U.S. Department of State 2005 Trafficking in Persons Report - The Gambia
|Publisher||United States Department of State|
|Author||Office to Monitor and Combat Trafficking in Persons|
|Publication Date||3 June 2005|
|Cite as||United States Department of State, U.S. Department of State 2005 Trafficking in Persons Report - The Gambia, 3 June 2005, available at: http://www.refworld.org/docid/4680d84313.html [accessed 27 November 2014]|
|Disclaimer||This is not a UNHCR publication. UNHCR is not responsible for, nor does it necessarily endorse, its content. Any views expressed are solely those of the author or publisher and do not necessarily reflect those of UNHCR, the United Nations or its Member States.|
The Gambia (Tier 2 Watch List)
The Gambia is a source, transit, and destination country for women and children trafficked for the purposes of sexual exploitation and forced domestic and commercial labor. Sex tourists from European countries such as the United Kingdom, the Netherlands, Sweden, Norway, and Belgium exploit Gambian children. Children are trafficked from other countries in the region, mainly Senegal, Sierra Leone, Liberia, Ghana, and Nigeria, and internally from rural to urban areas, for forced work, including sexual exploitation, begging, street vending, and involuntary domestic servitude. Women are trafficked into The Gambia across its land borders and exploited in prostitution or involuntary domestic servitude. Ghanaian children are also trafficked to The Gambia for forced labor in the fishing industry. Children engage in prostitution in bars, hotels, and brothels with the knowledge of business proprietors and managers.
The Government of The Gambia does not fully comply with the minimum standards for the elimination of trafficking; however, it is making significant efforts to do so. The Gambia is placed on Tier 2 Watch List due to the government's lack of appreciable efforts to identify trafficking situations and prosecute traffickers. The government has made little progress in educating the Gambian public about the dangers of trafficking, particularly the country's internal trafficking problem. The government should develop and implement a national strategy to use available resources to educate its citizens about trafficking, prosecute traffickers, and assist trafficking victims.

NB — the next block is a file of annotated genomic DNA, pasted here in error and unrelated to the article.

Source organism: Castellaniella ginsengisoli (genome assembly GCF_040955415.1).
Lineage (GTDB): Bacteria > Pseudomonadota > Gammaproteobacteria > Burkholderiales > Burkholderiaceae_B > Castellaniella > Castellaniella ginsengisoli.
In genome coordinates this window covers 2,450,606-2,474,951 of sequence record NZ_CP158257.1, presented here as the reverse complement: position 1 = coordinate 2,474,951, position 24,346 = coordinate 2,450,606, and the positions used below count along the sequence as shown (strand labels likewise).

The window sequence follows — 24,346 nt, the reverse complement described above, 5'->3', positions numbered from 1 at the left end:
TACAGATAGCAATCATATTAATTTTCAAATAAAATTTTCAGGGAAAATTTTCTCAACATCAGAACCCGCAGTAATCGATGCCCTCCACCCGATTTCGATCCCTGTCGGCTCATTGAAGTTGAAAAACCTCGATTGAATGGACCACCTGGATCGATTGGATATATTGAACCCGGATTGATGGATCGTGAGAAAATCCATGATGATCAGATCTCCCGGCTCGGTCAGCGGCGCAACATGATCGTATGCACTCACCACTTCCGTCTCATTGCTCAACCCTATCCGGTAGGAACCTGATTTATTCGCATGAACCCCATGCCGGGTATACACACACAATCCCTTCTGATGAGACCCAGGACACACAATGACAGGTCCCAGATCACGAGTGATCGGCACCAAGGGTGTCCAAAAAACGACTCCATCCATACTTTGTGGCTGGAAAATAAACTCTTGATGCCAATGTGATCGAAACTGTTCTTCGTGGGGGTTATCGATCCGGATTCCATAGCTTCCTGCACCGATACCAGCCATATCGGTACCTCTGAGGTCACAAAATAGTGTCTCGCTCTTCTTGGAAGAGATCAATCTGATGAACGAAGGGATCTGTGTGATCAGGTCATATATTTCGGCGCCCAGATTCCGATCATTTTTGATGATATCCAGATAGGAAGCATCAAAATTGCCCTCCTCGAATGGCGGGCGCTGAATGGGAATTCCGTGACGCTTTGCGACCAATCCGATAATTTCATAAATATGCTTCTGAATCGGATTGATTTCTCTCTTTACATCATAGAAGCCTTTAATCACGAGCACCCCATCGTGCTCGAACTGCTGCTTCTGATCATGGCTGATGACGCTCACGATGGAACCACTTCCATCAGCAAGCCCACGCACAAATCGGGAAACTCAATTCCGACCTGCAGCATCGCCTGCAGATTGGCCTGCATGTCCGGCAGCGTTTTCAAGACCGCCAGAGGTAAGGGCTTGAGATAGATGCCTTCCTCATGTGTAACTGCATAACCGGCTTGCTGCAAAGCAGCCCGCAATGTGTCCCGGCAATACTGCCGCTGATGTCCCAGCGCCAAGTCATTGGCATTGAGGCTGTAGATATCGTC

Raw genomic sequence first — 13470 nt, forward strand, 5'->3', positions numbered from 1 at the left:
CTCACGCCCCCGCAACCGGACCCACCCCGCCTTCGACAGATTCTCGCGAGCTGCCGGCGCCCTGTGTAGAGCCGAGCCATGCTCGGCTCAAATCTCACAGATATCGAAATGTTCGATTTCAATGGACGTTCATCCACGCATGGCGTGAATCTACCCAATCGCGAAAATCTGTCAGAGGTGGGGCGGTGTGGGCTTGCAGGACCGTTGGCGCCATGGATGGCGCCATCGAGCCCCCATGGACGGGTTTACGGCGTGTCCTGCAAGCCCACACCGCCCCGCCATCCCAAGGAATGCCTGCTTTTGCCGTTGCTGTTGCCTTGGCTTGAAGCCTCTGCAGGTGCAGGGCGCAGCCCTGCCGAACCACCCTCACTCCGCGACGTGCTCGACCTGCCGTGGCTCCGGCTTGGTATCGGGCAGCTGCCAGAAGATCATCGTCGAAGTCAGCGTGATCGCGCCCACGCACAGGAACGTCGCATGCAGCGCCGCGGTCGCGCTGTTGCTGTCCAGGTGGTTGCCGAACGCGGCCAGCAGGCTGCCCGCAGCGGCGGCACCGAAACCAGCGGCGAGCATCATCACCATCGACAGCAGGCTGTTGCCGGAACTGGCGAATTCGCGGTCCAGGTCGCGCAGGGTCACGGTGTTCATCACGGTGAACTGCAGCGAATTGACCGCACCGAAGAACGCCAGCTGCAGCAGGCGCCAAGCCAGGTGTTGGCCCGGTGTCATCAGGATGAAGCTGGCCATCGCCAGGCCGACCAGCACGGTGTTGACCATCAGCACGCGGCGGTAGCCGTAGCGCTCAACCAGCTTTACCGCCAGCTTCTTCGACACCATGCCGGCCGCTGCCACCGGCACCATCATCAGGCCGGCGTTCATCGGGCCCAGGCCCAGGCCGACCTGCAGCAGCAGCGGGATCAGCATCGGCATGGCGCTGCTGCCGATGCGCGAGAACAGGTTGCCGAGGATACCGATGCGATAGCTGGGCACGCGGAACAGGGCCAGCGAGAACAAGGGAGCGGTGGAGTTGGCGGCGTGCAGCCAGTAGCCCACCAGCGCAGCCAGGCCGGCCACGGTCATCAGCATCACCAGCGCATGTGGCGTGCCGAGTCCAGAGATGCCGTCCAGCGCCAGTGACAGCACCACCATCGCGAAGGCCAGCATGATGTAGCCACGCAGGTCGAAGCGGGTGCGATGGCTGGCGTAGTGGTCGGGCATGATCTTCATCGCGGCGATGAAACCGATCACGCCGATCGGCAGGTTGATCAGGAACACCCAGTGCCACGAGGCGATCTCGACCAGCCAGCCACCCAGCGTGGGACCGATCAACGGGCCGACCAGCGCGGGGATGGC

The Gambia continued to lack a comprehensive law prohibiting trafficking and law enforcement mechanisms remained inadequate to address the trafficking problem over the reporting period. Draft anti-trafficking legislation remained pending; existing criminal provisions dealt principally with kidnapping, abduction, child sex tourism, and sexual exploitation of children. Authorities closed their investigation of an early 2004 case involving Ghanaian child victims after claiming they lacked sufficient evidence to prosecute. No information was available to confirm whether police actively investigated complaints of sexual exploitation of minors in prostitution or forced labor over the last year; no new cases or prosecutions were reported. Law enforcement lacked training and resources, and the government had no strategy to collect data. There was no evidence that government authorities or individual members of government forces were involved in, facilitated, or condoned trafficking.
Over the last year, the government lacked resources and was unable to provide adequate protection and assistance specifically for trafficking victims. It ran no shelters for trafficking victims and the country had no victim protection in law or practice. The government obtained funding to build a shelter, which, once built, will likely be used for trafficking victims and others in need. Updated information on the February 2004 trafficking case involving dozens of Ghanaian child victims indicated that authorities reunited eight victims with their families and returned 12 to their country of origin.
The government in 2004 conducted some anti-trafficking campaigns that focused on preventing child sex tourism. Leaflets distributed at Banjul's international airport warned foreign visitors against sexually exploiting Gambian children. The government encouraged businesses to train their staffs and sign on to a code of conduct to combat child sex tourism. Other prevention efforts focused on programs to send girls to school and government participation in regional meetings on trafficking. The pending Children's Bill that would specifically outlaw trafficking of children was featured in the Head of State's speech at the National Assembly's opening in March 2005.